2
) from its Great Plains Synfuels Plant through a pipeline to the Weyburn oil field.[33]

1996[edit]

Sleipner — a carbon dioxide capture-and-storage project[edit]

The Sleipner gas field is in the North Sea, about 250 km west of Stavanger, Norway. It is operated by Norway’s largest oil company Statoil. The Sleipner field produces natural gas and light oil from the Heimdal sandstones, which are about 2,500 m below sea level. The natural gas produced at Sleipner contains unusually high levels (about 9%) of carbon dioxide, but the customers require less than 2.5%.

To encourage companies to cut their carbon emissions, the Norwegian government imposes a carbon tax equivalent to about $50 per ton of CO2 released into the atmosphere. To avoid paying the tax, and as a test of alternative technology, all of the CO2 extracted since 1996, when gas production started at Sleipner, has been pumped back deep underground. The Sleipner project is the first commercial example of CO2 storage in a deep saline aquifer, so there is a lot of interest from around the world in its success. In particular, scientists want to know how the CO2 moves inside the aquifer and if there is a risk that it could escape back to the surface.[34]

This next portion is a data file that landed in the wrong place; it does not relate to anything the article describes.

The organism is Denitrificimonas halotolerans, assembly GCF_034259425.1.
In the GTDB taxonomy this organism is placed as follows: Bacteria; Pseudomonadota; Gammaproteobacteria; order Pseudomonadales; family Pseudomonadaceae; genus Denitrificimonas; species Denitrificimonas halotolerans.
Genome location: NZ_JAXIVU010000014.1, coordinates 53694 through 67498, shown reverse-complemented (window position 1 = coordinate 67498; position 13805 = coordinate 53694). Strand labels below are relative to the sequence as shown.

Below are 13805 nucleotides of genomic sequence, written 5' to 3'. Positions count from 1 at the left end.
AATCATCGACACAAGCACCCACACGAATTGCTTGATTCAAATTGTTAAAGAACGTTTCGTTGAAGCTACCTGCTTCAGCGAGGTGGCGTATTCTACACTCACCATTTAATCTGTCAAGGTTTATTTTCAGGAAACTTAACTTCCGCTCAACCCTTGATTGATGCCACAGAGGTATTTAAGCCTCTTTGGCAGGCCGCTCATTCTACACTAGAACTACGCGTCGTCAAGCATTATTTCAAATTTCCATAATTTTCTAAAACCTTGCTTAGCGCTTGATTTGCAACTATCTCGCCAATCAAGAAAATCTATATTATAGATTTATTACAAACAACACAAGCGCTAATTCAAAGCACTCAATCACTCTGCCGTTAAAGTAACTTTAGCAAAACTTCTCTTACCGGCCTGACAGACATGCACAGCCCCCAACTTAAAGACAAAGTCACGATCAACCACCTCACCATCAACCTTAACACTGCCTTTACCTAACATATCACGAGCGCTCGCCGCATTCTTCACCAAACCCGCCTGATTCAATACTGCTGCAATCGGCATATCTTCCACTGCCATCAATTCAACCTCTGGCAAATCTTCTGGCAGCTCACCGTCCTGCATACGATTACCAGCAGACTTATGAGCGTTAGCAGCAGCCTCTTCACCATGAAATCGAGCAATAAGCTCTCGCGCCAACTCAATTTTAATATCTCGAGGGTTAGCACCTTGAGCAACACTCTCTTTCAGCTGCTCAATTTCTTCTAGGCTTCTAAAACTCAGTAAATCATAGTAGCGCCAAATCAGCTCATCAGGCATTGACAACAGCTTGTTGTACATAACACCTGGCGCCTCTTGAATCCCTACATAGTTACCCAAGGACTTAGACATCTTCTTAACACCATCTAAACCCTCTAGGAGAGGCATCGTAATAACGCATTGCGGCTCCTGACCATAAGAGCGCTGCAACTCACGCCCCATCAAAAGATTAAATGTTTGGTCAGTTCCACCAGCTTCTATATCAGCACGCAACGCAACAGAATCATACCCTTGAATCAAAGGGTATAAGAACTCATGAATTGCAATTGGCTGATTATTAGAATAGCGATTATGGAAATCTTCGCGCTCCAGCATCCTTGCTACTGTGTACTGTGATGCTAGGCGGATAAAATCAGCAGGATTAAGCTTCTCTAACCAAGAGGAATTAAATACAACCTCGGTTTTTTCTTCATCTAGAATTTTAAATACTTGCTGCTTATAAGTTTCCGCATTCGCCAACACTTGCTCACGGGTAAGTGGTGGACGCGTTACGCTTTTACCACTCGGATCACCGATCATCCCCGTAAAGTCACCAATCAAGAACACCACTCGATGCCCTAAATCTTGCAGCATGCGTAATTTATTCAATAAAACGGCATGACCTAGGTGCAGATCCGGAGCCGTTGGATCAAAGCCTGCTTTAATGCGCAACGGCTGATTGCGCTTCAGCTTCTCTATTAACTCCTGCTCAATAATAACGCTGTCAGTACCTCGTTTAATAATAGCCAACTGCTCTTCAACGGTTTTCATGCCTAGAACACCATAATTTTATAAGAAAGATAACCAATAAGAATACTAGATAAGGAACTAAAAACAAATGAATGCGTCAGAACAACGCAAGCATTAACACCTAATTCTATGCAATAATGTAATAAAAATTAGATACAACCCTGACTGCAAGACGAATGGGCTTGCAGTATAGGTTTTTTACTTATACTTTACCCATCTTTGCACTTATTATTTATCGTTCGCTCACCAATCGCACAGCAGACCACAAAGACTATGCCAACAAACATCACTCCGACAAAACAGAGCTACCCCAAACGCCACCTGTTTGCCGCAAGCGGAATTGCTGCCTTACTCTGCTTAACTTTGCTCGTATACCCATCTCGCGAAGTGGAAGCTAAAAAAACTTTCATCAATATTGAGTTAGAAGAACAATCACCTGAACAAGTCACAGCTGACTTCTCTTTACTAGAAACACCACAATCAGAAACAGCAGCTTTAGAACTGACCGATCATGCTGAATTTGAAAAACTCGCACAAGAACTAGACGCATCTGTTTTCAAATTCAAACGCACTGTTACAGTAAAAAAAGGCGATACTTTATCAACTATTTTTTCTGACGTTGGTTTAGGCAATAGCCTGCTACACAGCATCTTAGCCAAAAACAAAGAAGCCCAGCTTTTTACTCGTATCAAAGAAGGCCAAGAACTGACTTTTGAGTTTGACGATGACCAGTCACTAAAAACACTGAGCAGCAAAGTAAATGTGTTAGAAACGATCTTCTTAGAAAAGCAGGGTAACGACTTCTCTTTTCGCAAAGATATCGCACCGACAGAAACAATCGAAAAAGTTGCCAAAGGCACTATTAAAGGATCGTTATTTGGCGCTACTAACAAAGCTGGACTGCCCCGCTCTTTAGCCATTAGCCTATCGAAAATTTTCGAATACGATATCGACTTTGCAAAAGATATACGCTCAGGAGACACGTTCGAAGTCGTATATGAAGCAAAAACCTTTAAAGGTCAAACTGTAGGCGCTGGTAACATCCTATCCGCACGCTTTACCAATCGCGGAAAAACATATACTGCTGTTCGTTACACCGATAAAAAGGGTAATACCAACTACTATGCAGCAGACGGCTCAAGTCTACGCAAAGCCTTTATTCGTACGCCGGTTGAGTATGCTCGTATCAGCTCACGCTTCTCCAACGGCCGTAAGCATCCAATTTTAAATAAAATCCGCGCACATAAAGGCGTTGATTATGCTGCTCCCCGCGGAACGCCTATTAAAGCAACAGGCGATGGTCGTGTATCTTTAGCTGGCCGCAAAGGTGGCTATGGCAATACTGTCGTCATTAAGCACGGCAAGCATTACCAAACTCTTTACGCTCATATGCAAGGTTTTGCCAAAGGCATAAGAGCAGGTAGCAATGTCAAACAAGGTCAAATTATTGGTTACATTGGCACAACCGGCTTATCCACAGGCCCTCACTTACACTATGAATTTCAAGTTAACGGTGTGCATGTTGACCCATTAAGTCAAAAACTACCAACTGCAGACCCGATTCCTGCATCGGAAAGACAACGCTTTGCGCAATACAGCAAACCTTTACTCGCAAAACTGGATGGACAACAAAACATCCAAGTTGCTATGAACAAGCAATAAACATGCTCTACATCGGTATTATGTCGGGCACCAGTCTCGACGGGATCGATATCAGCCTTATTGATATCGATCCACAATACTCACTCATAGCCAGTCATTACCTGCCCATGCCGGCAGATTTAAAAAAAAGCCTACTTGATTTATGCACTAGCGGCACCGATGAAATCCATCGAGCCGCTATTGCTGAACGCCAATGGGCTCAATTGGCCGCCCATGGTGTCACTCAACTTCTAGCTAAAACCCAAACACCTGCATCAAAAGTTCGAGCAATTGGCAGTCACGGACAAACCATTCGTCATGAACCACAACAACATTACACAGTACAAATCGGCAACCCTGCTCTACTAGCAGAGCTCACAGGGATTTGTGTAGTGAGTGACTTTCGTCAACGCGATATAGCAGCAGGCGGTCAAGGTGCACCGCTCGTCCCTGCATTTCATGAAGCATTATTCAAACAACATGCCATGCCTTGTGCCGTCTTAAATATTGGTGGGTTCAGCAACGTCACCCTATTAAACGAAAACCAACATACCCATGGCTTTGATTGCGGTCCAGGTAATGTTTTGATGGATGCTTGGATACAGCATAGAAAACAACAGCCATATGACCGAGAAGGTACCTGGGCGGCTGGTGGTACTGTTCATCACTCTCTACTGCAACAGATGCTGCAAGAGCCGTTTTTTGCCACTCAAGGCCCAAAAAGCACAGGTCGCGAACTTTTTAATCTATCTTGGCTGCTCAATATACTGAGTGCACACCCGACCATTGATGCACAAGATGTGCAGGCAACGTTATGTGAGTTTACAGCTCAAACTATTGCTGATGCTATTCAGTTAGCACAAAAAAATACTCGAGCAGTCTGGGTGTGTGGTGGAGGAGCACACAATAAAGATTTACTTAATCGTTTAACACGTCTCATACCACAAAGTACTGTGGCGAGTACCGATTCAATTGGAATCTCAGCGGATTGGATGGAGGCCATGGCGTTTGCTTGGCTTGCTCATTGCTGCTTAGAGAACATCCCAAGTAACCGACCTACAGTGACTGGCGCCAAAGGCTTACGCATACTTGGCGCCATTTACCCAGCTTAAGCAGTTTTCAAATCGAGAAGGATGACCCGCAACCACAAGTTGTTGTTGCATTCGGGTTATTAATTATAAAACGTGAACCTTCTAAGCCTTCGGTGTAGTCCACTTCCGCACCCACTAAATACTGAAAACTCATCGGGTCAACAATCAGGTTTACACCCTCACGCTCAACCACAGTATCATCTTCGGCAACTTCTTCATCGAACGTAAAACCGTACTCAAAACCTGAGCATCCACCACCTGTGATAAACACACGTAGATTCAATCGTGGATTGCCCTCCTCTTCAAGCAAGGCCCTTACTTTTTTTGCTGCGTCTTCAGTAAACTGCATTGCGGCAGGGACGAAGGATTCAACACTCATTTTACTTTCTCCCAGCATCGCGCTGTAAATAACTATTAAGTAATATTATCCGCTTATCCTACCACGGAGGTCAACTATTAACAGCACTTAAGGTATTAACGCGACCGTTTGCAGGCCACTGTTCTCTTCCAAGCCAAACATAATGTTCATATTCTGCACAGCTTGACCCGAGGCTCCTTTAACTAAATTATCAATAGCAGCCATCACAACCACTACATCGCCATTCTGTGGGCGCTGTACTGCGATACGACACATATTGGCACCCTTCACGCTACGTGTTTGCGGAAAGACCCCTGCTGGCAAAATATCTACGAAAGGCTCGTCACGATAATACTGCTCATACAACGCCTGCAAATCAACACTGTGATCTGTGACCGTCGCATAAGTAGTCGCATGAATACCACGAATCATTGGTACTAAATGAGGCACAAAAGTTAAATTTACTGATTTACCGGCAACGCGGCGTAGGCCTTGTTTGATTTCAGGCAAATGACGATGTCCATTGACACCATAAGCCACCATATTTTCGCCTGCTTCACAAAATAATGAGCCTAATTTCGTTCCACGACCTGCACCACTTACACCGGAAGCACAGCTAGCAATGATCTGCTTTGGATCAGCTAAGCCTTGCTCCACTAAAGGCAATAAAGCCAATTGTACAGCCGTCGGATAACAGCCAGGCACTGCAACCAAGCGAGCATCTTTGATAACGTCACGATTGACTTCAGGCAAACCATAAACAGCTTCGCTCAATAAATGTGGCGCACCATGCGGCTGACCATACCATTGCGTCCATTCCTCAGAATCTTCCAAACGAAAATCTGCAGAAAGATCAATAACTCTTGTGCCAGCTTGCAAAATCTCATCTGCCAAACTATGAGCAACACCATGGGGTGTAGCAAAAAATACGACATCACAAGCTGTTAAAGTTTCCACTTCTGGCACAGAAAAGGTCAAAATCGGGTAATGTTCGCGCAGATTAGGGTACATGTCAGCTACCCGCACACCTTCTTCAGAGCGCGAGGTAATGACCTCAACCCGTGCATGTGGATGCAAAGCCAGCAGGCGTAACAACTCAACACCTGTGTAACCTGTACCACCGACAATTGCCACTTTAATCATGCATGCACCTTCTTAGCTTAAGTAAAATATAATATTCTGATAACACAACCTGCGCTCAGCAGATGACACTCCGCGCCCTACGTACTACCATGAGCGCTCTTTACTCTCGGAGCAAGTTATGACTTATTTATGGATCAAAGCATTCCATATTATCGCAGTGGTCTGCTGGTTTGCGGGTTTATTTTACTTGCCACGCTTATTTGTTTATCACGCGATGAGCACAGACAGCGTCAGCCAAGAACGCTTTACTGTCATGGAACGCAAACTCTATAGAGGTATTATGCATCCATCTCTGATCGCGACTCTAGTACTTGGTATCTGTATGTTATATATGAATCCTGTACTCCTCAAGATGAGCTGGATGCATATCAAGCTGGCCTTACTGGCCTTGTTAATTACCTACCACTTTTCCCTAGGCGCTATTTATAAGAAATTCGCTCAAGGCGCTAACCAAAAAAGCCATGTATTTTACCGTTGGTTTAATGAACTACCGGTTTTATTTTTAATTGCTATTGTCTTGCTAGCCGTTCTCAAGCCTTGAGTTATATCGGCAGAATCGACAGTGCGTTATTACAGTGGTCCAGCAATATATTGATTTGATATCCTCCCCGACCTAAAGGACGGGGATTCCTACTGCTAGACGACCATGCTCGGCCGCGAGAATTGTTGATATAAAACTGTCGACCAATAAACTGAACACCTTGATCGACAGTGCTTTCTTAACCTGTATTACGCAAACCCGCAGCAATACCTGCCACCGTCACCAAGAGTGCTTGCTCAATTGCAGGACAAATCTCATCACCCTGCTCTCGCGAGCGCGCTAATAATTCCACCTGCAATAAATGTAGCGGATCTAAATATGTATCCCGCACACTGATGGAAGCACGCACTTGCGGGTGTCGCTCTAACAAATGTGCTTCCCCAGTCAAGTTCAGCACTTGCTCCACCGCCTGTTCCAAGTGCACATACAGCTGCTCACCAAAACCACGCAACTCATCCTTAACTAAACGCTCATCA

1991[edit]

The Norwegian government instituted a tax on CO
2
emissions
[edit]

In 1991, the Norwegian government instituted a tax on CO
2
emissions, which motivated Statoil to capture the CO
2